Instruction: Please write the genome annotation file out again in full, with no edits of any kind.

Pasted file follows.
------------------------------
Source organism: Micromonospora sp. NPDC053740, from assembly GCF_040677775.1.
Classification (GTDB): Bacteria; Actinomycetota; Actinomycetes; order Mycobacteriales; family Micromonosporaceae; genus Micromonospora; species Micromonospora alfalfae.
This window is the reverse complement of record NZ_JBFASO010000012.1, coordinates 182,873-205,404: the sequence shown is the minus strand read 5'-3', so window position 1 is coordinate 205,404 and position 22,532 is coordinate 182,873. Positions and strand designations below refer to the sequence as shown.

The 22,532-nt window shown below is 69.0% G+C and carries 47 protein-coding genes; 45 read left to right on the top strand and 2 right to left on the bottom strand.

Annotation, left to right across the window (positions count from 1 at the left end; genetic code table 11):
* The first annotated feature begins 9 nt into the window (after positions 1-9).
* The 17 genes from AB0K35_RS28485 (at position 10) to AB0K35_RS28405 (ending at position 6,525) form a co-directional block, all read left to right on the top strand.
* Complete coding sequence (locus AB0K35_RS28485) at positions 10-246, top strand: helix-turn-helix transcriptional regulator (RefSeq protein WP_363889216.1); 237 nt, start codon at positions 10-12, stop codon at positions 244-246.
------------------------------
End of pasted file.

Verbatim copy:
Source organism: Micromonospora sp. NPDC053740, from assembly GCF_040677775.1.
Classification (GTDB): Bacteria; Actinomycetota; Actinomycetes; order Mycobacteriales; family Micromonosporaceae; genus Micromonospora; species Micromonospora alfalfae.
This window is the reverse complement of record NZ_JBFASO010000012.1, coordinates 182,873-205,404: the sequence shown is the minus strand read 5'-3', so window position 1 is coordinate 205,404 and position 22,532 is coordinate 182,873. Positions and strand designations below refer to the sequence as shown.

The 22,532-nt window shown below is 69.0% G+C and carries 47 protein-coding genes; 45 read left to right on the top strand and 2 right to left on the bottom strand.

Annotation, left to right across the window (positions count from 1 at the left end; genetic code table 11):
* The first annotated feature begins 9 nt into the window (after positions 1-9).
* The 17 genes from AB0K35_RS28485 (at position 10) to AB0K35_RS28405 (ending at position 6,525) form a co-directional block, all read left to right on the top strand.
* Complete coding sequence (locus AB0K35_RS28485) at positions 10-246, top strand: helix-turn-helix transcriptional regulator (RefSeq protein WP_363889216.1); 237 nt, start codon at positions 10-12, stop codon at positions 244-246.